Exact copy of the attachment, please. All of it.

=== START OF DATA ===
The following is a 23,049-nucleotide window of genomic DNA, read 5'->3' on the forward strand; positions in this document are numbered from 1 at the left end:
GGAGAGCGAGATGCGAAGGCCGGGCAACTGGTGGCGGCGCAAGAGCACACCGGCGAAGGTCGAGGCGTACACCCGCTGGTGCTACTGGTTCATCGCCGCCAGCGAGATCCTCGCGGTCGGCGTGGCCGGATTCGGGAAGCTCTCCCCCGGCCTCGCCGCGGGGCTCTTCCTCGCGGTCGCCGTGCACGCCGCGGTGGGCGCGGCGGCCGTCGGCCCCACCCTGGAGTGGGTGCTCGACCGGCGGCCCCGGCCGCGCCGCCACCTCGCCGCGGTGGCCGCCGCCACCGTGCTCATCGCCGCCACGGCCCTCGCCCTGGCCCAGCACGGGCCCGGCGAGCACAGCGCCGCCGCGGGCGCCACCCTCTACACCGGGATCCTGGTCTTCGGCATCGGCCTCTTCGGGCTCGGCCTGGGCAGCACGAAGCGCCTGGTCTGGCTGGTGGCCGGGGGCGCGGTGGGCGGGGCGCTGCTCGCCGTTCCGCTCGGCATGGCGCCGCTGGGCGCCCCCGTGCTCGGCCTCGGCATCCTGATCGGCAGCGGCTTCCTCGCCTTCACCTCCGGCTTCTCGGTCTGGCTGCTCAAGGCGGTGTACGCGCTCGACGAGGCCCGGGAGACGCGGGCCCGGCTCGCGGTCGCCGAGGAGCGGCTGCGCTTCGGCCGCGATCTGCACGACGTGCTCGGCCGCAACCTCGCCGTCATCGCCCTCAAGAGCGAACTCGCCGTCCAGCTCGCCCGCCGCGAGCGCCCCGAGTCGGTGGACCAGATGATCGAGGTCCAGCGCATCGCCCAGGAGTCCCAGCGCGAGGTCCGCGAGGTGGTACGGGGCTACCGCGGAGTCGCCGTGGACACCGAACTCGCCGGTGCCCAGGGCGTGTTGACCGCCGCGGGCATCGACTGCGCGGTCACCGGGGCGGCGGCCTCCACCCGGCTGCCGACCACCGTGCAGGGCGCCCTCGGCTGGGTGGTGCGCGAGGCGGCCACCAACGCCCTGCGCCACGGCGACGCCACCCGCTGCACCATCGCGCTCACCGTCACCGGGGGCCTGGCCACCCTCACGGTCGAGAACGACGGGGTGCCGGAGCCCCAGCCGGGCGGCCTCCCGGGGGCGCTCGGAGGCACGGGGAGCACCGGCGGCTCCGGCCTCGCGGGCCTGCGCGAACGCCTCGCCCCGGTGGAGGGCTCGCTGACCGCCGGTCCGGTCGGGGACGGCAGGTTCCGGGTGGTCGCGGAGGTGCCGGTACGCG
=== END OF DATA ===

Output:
The following is a 23,049-nucleotide window of genomic DNA, read 5'->3' on the forward strand; positions in this document are numbered from 1 at the left end:
GGAGAGCGAGATGCGAAGGCCGGGCAACTGGTGGCGGCGCAAGAGCACACCGGCGAAGGTCGAGGCGTACACCCGCTGGTGCTACTGGTTCATCGCCGCCAGCGAGATCCTCGCGGTCGGCGTGGCCGGATTCGGGAAGCTCTCCCCCGGCCTCGCCGCGGGGCTCTTCCTCGCGGTCGCCGTGCACGCCGCGGTGGGCGCGGCGGCCGTCGGCCCCACCCTGGAGTGGGTGCTCGACCGGCGGCCCCGGCCGCGCCGCCACCTCGCCGCGGTGGCCGCCGCCACCGTGCTCATCGCCGCCACGGCCCTCGCCCTGGCCCAGCACGGGCCCGGCGAGCACAGCGCCGCCGCGGGCGCCACCCTCTACACCGGGATCCTGGTCTTCGGCATCGGCCTCTTCGGGCTCGGCCTGGGCAGCACGAAGCGCCTGGTCTGGCTGGTGGCCGGGGGCGCGGTGGGCGGGGCGCTGCTCGCCGTTCCGCTCGGCATGGCGCCGCTGGGCGCCCCCGTGCTCGGCCTCGGCATCCTGATCGGCAGCGGCTTCCTCGCCTTCACCTCCGGCTTCTCGGTCTGGCTGCTCAAGGCGGTGTACGCGCTCGACGAGGCCCGGGAGACGCGGGCCCGGCTCGCGGTCGCCGAGGAGCGGCTGCGCTTCGGCCGCGATCTGCACGACGTGCTCGGCCGCAACCTCGCCGTCATCGCCCTCAAGAGCGAACTCGCCGTCCAGCTCGCCCGCCGCGAGCGCCCCGAGTCGGTGGACCAGATGATCGAGGTCCAGCGCATCGCCCAGGAGTCCCAGCGCGAGGTCCGCGAGGTGGTACGGGGCTACCGCGGAGTCGCCGTGGACACCGAACTCGCCGGTGCCCAGGGCGTGTTGACCGCCGCGGGCATCGACTGCGCGGTCACCGGGGCGGCGGCCTCCACCCGGCTGCCGACCACCGTGCAGGGCGCCCTCGGCTGGGTGGTGCGCGAGGCGGCCACCAACGCCCTGCGCCACGGCGACGCCACCCGCTGCACCATCGCGCTCACCGTCACCGGGGGCCTGGCCACCCTCACGGTCGAGAACGACGGGGTGCCGGAGCCCCAGCCGGGCGGCCTCCCGGGGGCGCTCGGAGGCACGGGGAGCACCGGCGGCTCCGGCCTCGCGGGCCTGCGCGAACGCCTCGCCCCGGTGGAGGGCTCGCTGACCGCCGGTCCGGTCGGGGACGGCAGGTTCCGGGTGGTCGCGGAGGTGCCGGTACGCG